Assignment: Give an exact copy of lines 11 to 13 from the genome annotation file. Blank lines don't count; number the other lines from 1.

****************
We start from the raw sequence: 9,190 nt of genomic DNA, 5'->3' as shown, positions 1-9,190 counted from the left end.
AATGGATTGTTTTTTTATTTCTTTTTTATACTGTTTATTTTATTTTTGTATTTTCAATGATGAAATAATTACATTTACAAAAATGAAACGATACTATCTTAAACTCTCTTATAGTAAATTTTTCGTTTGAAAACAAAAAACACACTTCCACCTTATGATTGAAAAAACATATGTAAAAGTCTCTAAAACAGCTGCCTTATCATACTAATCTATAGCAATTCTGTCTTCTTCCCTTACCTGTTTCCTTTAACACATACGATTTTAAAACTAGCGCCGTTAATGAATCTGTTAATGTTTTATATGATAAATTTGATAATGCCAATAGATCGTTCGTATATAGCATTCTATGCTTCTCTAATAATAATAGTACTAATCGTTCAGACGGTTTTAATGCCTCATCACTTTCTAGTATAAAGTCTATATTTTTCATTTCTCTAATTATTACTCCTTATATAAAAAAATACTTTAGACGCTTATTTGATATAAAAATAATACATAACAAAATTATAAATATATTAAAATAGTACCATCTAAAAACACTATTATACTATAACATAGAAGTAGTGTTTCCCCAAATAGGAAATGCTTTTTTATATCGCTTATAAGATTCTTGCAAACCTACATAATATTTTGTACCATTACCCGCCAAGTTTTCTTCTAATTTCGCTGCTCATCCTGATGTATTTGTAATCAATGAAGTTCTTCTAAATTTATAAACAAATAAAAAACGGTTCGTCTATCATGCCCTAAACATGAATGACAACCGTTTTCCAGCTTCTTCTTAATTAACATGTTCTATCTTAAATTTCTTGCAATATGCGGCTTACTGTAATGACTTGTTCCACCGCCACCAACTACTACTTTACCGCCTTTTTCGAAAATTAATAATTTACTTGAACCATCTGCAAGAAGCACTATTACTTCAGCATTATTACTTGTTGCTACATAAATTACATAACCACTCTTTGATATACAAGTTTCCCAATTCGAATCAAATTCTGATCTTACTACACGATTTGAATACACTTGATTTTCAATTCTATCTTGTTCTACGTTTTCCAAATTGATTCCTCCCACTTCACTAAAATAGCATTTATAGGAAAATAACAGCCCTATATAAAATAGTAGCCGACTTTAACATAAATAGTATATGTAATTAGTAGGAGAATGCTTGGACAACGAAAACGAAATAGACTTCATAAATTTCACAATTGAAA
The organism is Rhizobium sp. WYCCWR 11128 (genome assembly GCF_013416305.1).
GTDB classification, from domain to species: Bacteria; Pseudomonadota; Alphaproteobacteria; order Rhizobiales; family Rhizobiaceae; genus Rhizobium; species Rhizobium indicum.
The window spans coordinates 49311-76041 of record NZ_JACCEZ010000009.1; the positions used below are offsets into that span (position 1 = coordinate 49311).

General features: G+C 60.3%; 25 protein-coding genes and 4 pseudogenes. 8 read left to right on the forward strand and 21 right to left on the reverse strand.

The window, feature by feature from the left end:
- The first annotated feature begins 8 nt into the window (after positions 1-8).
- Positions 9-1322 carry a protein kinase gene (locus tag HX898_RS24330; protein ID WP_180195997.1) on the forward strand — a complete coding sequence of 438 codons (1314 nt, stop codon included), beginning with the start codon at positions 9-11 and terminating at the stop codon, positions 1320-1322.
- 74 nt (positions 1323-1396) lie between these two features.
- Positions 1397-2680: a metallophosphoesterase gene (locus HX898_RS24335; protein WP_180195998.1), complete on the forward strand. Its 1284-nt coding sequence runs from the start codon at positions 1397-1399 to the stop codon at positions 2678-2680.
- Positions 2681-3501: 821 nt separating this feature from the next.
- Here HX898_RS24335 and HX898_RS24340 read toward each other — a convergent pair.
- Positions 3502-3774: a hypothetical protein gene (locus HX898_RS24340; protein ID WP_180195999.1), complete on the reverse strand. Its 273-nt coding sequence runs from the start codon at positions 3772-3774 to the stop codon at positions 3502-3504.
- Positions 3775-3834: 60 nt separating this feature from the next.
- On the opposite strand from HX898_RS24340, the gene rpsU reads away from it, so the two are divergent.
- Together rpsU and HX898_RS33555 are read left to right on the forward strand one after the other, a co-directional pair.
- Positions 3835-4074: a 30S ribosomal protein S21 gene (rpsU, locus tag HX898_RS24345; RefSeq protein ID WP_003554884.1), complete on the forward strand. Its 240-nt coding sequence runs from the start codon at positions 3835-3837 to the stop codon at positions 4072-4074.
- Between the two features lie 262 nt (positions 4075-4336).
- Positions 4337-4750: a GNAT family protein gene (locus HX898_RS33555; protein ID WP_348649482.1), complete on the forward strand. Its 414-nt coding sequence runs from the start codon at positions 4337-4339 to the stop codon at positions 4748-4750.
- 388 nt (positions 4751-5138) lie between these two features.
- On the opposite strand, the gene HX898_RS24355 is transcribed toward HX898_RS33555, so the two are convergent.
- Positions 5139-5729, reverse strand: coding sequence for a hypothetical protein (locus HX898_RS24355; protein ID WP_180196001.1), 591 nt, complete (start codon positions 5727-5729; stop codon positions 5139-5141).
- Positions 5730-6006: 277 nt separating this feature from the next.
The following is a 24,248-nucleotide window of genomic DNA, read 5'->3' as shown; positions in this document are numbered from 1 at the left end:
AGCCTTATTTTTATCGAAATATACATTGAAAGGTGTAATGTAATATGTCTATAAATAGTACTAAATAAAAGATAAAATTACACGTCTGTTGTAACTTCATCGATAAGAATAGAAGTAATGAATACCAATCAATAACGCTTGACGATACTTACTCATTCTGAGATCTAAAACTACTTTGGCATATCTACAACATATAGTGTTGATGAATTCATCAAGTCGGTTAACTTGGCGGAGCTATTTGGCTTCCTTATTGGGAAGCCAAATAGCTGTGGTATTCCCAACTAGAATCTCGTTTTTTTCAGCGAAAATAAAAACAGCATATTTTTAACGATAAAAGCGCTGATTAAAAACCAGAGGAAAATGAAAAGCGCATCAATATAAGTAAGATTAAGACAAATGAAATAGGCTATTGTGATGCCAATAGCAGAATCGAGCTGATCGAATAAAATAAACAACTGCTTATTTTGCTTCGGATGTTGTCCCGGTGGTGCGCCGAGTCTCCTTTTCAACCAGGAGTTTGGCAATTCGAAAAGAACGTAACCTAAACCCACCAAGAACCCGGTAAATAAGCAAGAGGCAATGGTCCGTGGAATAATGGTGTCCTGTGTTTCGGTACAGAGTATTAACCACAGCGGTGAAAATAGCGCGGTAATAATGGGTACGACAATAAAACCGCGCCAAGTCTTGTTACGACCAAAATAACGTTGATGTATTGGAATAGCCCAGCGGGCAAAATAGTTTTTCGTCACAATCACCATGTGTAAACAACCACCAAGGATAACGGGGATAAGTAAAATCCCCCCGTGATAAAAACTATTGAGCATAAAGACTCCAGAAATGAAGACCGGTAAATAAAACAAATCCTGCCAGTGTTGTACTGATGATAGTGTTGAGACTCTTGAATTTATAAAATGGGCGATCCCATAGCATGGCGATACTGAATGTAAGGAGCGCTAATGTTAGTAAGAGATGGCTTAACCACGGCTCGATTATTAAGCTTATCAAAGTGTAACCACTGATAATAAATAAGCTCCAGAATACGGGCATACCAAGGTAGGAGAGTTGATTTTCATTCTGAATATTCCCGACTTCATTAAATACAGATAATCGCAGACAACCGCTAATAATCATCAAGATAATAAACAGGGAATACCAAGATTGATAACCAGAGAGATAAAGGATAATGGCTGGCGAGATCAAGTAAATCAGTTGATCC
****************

- Positions 1397-2680: a metallophosphoesterase gene (locus HX898_RS24335; protein WP_180195998.1), complete on the forward strand. Its 1284-nt coding sequence runs from the start codon at positions 1397-1399 to the stop codon at positions 2678-2680.
- Positions 2681-3501: 821 nt separating this feature from the next.
- Here HX898_RS24335 and HX898_RS24340 read toward each other — a convergent pair.